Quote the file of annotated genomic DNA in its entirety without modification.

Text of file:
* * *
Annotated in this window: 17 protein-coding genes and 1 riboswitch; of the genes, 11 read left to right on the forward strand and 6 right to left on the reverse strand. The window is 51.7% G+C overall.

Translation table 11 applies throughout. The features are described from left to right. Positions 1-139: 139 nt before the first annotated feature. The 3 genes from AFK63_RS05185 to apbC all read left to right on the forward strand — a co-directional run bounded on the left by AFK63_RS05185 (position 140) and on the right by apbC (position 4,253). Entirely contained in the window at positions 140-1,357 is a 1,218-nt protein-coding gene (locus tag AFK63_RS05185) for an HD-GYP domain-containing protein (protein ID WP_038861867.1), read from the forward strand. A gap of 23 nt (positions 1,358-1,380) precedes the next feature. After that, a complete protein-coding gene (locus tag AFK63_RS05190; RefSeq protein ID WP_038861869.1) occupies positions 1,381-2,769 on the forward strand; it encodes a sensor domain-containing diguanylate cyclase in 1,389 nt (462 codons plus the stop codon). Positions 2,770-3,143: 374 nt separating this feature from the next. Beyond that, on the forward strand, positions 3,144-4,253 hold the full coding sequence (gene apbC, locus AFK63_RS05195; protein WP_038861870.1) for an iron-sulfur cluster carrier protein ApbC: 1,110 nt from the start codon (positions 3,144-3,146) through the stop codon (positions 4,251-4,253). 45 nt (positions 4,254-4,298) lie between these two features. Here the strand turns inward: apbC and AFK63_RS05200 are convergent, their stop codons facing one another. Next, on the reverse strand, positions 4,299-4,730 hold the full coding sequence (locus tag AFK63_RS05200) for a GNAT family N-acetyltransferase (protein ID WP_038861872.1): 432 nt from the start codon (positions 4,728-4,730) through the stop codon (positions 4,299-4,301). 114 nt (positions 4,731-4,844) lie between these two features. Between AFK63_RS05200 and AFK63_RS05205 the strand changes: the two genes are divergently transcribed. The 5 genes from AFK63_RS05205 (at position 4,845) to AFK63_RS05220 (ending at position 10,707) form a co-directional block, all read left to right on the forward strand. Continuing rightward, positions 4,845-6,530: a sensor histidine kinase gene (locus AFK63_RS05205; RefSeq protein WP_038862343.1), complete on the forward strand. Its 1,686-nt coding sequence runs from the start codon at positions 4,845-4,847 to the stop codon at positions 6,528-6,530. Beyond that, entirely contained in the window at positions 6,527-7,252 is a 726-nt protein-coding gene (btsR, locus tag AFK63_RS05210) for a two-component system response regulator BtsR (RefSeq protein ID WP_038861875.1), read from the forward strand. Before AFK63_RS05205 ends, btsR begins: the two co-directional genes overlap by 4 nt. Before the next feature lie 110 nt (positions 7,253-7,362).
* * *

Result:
Annotated in this window: 17 protein-coding genes and 1 riboswitch; of the genes, 11 read left to right on the forward strand and 6 right to left on the reverse strand. The window is 51.7% G+C overall.

Translation table 11 applies throughout. The features are described from left to right. Positions 1-139: 139 nt before the first annotated feature. The 3 genes from AFK63_RS05185 to apbC all read left to right on the forward strand — a co-directional run bounded on the left by AFK63_RS05185 (position 140) and on the right by apbC (position 4,253). Entirely contained in the window at positions 140-1,357 is a 1,218-nt protein-coding gene (locus tag AFK63_RS05185) for an HD-GYP domain-containing protein (protein ID WP_038861867.1), read from the forward strand. A gap of 23 nt (positions 1,358-1,380) precedes the next feature. After that, a complete protein-coding gene (locus tag AFK63_RS05190; RefSeq protein ID WP_038861869.1) occupies positions 1,381-2,769 on the forward strand; it encodes a sensor domain-containing diguanylate cyclase in 1,389 nt (462 codons plus the stop codon). Positions 2,770-3,143: 374 nt separating this feature from the next. Beyond that, on the forward strand, positions 3,144-4,253 hold the full coding sequence (gene apbC, locus AFK63_RS05195; protein WP_038861870.1) for an iron-sulfur cluster carrier protein ApbC: 1,110 nt from the start codon (positions 3,144-3,146) through the stop codon (positions 4,251-4,253). 45 nt (positions 4,254-4,298) lie between these two features. Here the strand turns inward: apbC and AFK63_RS05200 are convergent, their stop codons facing one another. Next, on the reverse strand, positions 4,299-4,730 hold the full coding sequence (locus tag AFK63_RS05200) for a GNAT family N-acetyltransferase (protein ID WP_038861872.1): 432 nt from the start codon (positions 4,728-4,730) through the stop codon (positions 4,299-4,301). 114 nt (positions 4,731-4,844) lie between these two features. Between AFK63_RS05200 and AFK63_RS05205 the strand changes: the two genes are divergently transcribed. The 5 genes from AFK63_RS05205 (at position 4,845) to AFK63_RS05220 (ending at position 10,707) form a co-directional block, all read left to right on the forward strand. Continuing rightward, positions 4,845-6,530: a sensor histidine kinase gene (locus AFK63_RS05205; RefSeq protein WP_038862343.1), complete on the forward strand. Its 1,686-nt coding sequence runs from the start codon at positions 4,845-4,847 to the stop codon at positions 6,528-6,530. Beyond that, entirely contained in the window at positions 6,527-7,252 is a 726-nt protein-coding gene (btsR, locus tag AFK63_RS05210) for a two-component system response regulator BtsR (RefSeq protein ID WP_038861875.1), read from the forward strand. Before AFK63_RS05205 ends, btsR begins: the two co-directional genes overlap by 4 nt. Before the next feature lie 110 nt (positions 7,253-7,362).